Search form

Blog Icon Facebook Icon Twitter Icon Tumblr Icon Instagram Icon Flickr Icon YouTube Icon RSS Icon Email Icon

Smithsonian Institution Scholarly Press Smithsonian Institution Libraries
Displaying 21 - 30 from the 97 total records
Previous 10 | Next 10

Ultrastructural Studies on Graptolites, 1: The Periderm and Its Derivatives in the Dendroidea and in Mastigograptus
Adam Urbanek and Kenneth M. Towe
48 pages, 2 figures, 30 plates, 2 tables
1974 (Date of Issue: 15 May 1974)
Number 20, Smithsonian Contributions to Paleobiology
DOI: 10.5479/si.00810266.20.1
Go to : Article in digital repository (repository url is stable, and repository may include .pdf of the article and additional related files)
Display: PDF Hi-Res (23,118 kb) | PDF Lo-Res (8,747 kb) | Plain Text |
Full Description (from SIRIS)

Abstract

Organic skeletons of two dendroid graptolites and an aberrant sessile graptolite (Mastigograptus sp.), all Ordovician in age, were isolated chemically from the matrix and used subsequently for ultrastructural studies with the transmission electron microscope. Peridermal material of all forms investigated proved to be unusually well preserved as far as ultrastructural features are concerned, and it reveals a variety of fabrics and patterns classified into two structural categories: fabric and tissue. Following Kozlowski (1949) the term tissue is retained for larger structural components of the periderm, defined from a morphogenetic point of view. To distinguish the fusellar and cortical tissue, directly observed structures are classified as fabrics defined by the form of their unit elements and their spatial interrelations. Fusellar, cortical, sheet, and crassal fabrics were distinguished and characterized. Fusellar and cortical fabrics are both fibrillar but differ in fibril diameter. Fibrils are branched and wavy, or straight, producing a mesh, or showing a parallel arrangement and packed into layers. Sheet fabric is an electron dense, homogenous or densely reticulated material delimiting particular layers within the cortical tissue or producing an external pellicle on the fuselli. Crassal fabric is an electron dense and featureless material found in the sheath of stolons and as a secondary deposit inside the thecae in Mastigograptus sp. A given peridermal tissue is thus composed of more than one fabric, but with a predominance of either a fusellar or cortical one.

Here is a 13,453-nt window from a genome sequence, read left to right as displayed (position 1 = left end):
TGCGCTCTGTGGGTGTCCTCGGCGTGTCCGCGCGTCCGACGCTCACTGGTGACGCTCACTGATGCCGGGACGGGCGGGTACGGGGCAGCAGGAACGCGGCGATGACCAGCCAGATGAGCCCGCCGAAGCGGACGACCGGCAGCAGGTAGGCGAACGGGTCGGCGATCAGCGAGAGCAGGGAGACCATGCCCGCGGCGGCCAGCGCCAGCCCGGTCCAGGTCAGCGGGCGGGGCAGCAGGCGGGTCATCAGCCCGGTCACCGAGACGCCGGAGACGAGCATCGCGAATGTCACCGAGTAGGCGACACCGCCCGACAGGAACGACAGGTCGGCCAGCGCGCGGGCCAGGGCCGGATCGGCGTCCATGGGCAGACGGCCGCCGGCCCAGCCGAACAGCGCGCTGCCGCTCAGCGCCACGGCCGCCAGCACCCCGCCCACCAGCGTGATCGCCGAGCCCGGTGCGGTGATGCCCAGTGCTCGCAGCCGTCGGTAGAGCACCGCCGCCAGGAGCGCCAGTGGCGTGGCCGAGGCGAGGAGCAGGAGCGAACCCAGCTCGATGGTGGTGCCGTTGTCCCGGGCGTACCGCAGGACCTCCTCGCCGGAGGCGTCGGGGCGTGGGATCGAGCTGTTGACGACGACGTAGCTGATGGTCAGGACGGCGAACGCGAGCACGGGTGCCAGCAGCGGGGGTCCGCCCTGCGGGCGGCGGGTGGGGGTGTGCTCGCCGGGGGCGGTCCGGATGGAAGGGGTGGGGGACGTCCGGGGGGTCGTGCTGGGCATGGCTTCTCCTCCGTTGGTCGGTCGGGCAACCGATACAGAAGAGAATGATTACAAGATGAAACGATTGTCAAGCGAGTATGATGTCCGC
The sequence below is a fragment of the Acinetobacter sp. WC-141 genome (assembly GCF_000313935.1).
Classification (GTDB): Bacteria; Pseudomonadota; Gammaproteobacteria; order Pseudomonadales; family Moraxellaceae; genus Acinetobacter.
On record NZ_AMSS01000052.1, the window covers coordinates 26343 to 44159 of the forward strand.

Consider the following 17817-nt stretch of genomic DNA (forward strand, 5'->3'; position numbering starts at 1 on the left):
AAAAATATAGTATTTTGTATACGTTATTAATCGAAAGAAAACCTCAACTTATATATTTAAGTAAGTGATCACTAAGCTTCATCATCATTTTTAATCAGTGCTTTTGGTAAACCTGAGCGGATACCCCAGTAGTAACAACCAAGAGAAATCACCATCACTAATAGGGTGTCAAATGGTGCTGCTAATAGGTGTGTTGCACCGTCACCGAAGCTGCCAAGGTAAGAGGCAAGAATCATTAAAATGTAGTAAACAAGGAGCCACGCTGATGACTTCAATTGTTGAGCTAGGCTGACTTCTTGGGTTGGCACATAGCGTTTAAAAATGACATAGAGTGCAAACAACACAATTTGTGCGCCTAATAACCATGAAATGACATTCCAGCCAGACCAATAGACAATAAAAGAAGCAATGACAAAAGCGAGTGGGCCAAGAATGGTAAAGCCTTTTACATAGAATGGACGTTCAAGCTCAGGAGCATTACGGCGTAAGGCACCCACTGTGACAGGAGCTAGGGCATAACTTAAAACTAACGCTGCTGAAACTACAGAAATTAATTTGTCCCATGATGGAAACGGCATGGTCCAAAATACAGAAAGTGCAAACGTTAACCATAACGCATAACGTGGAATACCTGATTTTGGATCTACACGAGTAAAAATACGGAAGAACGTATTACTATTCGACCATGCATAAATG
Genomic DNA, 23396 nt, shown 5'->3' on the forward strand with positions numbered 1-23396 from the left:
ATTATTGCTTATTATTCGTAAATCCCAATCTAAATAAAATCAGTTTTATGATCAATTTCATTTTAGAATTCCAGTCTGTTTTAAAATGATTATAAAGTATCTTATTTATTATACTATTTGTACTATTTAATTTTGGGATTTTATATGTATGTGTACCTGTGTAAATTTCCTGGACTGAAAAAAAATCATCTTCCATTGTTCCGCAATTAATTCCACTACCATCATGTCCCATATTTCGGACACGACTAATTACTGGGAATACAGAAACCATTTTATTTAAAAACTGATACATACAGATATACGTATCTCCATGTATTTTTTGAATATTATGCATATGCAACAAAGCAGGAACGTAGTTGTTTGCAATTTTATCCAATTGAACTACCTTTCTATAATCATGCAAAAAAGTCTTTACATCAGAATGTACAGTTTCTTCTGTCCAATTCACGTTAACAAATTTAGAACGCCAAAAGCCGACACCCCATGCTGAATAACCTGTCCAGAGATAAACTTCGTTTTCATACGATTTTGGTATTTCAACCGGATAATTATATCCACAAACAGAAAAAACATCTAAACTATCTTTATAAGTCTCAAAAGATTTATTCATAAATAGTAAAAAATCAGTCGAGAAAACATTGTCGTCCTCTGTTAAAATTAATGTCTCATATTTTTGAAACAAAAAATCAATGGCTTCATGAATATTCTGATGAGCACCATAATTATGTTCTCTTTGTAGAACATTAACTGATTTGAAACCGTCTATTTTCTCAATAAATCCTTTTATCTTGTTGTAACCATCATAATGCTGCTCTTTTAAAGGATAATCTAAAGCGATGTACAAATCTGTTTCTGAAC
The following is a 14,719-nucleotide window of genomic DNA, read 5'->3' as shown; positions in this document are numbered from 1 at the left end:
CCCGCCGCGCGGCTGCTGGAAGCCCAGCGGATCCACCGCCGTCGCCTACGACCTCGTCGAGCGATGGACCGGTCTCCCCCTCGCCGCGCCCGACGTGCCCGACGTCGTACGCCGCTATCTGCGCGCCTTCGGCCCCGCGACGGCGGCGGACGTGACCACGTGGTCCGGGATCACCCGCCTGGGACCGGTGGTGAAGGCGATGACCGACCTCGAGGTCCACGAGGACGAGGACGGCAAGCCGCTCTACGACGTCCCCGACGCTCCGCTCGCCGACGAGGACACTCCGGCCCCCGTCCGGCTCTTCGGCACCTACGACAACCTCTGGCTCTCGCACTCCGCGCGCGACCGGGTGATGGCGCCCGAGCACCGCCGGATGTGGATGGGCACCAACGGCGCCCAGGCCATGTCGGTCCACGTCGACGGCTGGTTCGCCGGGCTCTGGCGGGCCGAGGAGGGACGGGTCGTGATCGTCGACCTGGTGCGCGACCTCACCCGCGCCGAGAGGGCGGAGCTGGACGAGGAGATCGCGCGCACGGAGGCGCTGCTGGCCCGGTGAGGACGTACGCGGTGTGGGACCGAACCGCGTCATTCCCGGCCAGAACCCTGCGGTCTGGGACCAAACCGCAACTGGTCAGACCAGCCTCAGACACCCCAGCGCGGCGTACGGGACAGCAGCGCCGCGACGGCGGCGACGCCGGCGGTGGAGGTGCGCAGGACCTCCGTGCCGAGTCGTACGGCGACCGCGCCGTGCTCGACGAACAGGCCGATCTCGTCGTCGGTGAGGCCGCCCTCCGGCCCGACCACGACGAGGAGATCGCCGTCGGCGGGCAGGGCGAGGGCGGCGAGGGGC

In addition to an earlier observation (Towe and Urbanek, 1972) that cortical fibrils are collagen-like, arguments are presented in favor of the opinion that fusellar fibrils may also represent the collagen group of fibrous proteins. Frequently observed passages of a single fusellar fibril within the body of a fusellus, into a fibril of an outer lamella of the same fusellus, showing a typically cortical arrangement of the fibrils, seems to indicate the same chemical nature of the fibrous components in both fabrics. Differences in their physical organization are here ascribed to the changes in the composition of the matrix.

The unexpected presence of a cortical coating on the inner thecal walls in Dictyonema sp. is explained through delayed growth of lateral thecae in the triad and very early deposition of cortical tissue over the outer surface of the young autotheca (autocortex). This wall is later overgrown by lateral thecae to become an inner thecal wall. A common cortical envelope secreted later over the outer surface of all thecae is called the rhabdocortex. The presence of a cortical component on the inner surface of the inner thecal walls in Acanthograptus sp. suggests, that at least in some dendroids also, the soft tissues inside the thecal cavity were capable of secretion of the cortical tissue. This changes the classical scheme of cortical tissue formation as proposed by Kozlowski (1949).

The fusellar tissue in Mastigograptus sp. reveals unusual, erratic distribution of fuselli, which are present only on certain places in the thecal wall. Over large areas these are substituted by a peculiar layer of electron dense, homogenous material termed here the crassal fabric. This is interpreted as a presumed secondary resorption and subsequent substitution of the fusellum by the crassal layer. The basal disc of Mastigograptus sp. is composed of a material resembling that in cortical fabric but with fewer fibrils embedded in abundant matrix. The lower layer of the basal disc is provided with numerous filaments made of delicate fibrils. The sclerotized sheaths of stolons recognized in Acanthograptus sp. are made mainly of the crassal fabric.